In July 2010, Redbox announced that they were beginning to rent Blu-ray movies at 13,000 kiosks nationwide, and Blu-ray Discs were available across the Redbox network by the fall of 2010.[34] In October 2010, the company began testing video game rentals in Reno, Nevada; Orlando, Florida; Stevens Point, Wisconsin; Austin, Texas; Wilmington, North Carolina; and Corvallis, Oregon. In June 2011, Redbox launched video game rentals nationwide.[35] Games for all major platforms are offered, including PlayStation 4, Xbox One, and Nintendo Switch at select locations. In 2019 Redbox confirmed video game rentals would be discontinued.

In February 2012, Redbox announced the purchase of former competitor Blockbuster Express from NCR for $100 million.[36] The acquisition included over 10,000 DVD kiosks, certain retailer contracts, and DVD inventory. As part of the agreement, Redbox entered a supplier arrangement of purchasing product and services from NCR.[37] On June 27, 2012, Redbox completed the purchase of Blockbuster Express on June 23.[38] The company sold some Blockbuster Express kiosks in less competitive markets to third party providers in June 2013.[39]

The company announced in February 2012 the deployment of kiosks in Canada to test the market there,[40] but in early 2015 shut down their Canadian operation, citing low demand.[41]

The company partnered with New Era Tickets and Sparkart to launch Redbox Tickets in October 2012 as a test on existing kiosks in the greater Philadelphia area followed by an early 2013 expansion in Los Angeles.[42] Redbox also rolled out its Rubi coffee kiosk featuring Seattle's Best Coffee in 2012 at up to 500 locations.[43] Outerwall, formerly Coinstar, decided to close its Rubi business in December 2013[44] then sold that business in 2014 to Feniks, a Seattle start up food tech company.[45]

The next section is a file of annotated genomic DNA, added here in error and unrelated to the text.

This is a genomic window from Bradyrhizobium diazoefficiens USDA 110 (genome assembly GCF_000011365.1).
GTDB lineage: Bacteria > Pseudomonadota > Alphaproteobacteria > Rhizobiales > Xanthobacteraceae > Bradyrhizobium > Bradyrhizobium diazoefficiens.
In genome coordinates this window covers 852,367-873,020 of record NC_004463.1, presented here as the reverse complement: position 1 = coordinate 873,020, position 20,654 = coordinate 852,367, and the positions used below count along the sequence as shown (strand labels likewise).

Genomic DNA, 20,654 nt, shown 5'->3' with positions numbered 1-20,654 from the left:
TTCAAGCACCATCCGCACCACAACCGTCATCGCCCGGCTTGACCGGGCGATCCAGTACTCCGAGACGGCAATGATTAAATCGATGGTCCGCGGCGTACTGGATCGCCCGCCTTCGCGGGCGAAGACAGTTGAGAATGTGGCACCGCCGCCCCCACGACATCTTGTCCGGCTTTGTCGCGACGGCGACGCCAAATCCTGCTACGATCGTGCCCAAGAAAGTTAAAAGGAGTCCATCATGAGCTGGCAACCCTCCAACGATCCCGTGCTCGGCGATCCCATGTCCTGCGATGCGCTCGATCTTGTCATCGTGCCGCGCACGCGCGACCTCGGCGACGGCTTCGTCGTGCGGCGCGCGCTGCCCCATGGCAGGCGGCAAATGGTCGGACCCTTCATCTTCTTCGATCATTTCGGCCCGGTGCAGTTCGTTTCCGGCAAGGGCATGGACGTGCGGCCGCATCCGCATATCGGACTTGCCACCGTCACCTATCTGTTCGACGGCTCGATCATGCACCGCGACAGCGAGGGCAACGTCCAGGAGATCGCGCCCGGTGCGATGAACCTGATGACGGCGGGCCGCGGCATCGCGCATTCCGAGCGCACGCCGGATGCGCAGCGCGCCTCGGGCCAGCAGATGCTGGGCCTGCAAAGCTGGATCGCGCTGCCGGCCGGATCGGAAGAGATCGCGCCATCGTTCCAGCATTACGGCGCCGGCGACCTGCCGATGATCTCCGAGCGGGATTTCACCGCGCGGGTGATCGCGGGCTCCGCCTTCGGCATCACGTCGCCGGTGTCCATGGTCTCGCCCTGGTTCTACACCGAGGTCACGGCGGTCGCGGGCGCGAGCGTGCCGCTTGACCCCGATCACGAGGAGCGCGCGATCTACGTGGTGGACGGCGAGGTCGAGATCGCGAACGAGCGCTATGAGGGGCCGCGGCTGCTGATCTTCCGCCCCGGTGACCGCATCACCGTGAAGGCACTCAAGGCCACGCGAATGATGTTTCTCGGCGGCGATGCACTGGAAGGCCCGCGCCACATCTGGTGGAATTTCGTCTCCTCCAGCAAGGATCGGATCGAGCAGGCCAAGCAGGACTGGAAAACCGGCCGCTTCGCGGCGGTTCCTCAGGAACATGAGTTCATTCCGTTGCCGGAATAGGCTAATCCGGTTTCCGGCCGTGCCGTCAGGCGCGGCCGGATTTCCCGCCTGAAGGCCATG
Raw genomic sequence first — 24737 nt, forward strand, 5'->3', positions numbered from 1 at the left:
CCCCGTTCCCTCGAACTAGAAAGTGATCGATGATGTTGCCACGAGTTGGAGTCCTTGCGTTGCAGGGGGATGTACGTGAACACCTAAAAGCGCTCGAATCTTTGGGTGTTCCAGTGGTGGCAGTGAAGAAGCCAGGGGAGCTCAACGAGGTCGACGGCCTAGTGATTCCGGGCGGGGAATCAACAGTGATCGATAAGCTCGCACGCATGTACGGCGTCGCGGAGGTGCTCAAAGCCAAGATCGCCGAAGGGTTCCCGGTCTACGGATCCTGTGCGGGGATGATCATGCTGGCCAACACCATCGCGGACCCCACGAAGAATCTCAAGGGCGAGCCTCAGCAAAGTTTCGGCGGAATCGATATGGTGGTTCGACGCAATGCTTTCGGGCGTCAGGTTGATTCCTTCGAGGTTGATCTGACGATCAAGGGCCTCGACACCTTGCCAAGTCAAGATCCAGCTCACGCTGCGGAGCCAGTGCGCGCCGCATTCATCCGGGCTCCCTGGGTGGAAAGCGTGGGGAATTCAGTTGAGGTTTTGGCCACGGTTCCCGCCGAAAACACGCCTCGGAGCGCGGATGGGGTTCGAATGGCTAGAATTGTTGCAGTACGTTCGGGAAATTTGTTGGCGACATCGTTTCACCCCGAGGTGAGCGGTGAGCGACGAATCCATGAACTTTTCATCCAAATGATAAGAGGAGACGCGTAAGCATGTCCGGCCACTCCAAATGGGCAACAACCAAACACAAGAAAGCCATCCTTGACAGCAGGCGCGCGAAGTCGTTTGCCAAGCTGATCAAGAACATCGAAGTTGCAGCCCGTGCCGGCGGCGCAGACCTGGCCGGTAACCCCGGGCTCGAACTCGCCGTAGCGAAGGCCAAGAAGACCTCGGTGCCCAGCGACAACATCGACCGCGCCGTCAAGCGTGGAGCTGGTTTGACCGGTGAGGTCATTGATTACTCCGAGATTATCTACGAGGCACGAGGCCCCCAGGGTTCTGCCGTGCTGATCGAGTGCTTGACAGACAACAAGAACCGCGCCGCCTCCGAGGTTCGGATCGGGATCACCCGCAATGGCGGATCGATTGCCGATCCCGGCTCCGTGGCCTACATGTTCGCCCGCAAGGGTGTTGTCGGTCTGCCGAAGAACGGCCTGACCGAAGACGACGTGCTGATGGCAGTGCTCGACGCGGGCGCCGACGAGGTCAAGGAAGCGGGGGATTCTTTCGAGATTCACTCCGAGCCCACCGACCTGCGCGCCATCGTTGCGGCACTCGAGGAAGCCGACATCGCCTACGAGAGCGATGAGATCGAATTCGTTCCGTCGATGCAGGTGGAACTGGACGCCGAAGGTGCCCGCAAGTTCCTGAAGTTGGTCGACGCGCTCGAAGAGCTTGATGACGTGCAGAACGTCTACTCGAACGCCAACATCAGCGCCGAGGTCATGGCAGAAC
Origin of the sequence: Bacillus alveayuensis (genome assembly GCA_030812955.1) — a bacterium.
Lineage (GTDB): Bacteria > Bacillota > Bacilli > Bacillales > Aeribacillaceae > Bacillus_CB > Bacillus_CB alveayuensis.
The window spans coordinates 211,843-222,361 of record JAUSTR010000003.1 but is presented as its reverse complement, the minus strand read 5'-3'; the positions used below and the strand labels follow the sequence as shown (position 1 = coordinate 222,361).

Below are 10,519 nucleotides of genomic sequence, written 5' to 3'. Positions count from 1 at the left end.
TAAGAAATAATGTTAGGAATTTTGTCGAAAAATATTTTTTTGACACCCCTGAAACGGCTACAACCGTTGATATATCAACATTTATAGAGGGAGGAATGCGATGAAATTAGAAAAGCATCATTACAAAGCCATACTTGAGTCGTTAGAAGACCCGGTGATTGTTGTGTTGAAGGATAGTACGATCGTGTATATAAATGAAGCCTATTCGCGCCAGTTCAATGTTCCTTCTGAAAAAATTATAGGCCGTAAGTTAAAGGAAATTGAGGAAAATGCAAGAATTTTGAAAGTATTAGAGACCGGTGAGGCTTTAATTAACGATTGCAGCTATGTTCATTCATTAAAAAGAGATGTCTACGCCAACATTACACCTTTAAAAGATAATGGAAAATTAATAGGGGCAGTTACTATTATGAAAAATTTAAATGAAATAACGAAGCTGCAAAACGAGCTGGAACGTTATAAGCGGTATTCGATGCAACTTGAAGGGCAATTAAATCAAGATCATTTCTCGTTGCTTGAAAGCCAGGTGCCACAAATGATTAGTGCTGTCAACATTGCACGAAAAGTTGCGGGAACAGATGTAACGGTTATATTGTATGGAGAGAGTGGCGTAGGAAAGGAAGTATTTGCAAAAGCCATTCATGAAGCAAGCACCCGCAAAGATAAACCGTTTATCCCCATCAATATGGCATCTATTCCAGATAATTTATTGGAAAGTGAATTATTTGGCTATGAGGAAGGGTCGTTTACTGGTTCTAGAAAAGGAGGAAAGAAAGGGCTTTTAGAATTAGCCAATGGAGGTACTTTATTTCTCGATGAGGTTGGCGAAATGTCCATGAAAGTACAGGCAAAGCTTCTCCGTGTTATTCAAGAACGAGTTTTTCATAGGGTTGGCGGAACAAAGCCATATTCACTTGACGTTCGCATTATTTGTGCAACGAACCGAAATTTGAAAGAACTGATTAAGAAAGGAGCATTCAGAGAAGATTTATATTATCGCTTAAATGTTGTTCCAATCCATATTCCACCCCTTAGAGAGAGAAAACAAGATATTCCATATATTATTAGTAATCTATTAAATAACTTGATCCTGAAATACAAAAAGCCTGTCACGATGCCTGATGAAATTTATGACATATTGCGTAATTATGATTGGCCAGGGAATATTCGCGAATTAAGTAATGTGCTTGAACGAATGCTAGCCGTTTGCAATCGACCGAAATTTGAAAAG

In August 2012, Redbox's founder, Gregg Kaplan, exited as president and COO of Redbox. Anne Saunders became the new president of Redbox.[46] In July 2013, Redbox announced its 3 billionth rental of a disc, counting both movies and games.[47]

The number of items rented from kiosks annually peaked in 2013, with 772.87 million rentals. There were then 717.13 million units rented in 2014, and 587.55 million in 2015,[48] the decline due to the increasing consumer shift from physical media to streaming and other online services. That year the company also moved its 1,400 kiosks in Canada to other locations in the United States.[49] As of 2014, Redbox still represented half of the physical media rental market.[50] As of July 2016, Redbox offered Xbox One and PlayStation 4 games.[51]

Apollo subsidiary, acquisition by Chicken Soup for the Soul

Throughout most of 2016, parent company Outerwall was seeking a buyer based on shareholder input. In early September, Outerwall was sold to Apollo Global Management and its three units (Coinstar, ecoATM and Redbox) were split into separate operating companies. In late September 2016, Outerwall CFO Galen Smith was announced as the new CEO of Redbox.[52] The company had approximately 40,000 kiosks in the United States as of January 2017. The kiosks are shifting around the country to different locations in order to track consumer trends and in reaction to under-performing neighborhoods.[53] Most locations only have one kiosk, however in some cases there will be more to deal with high traffic locales.[54]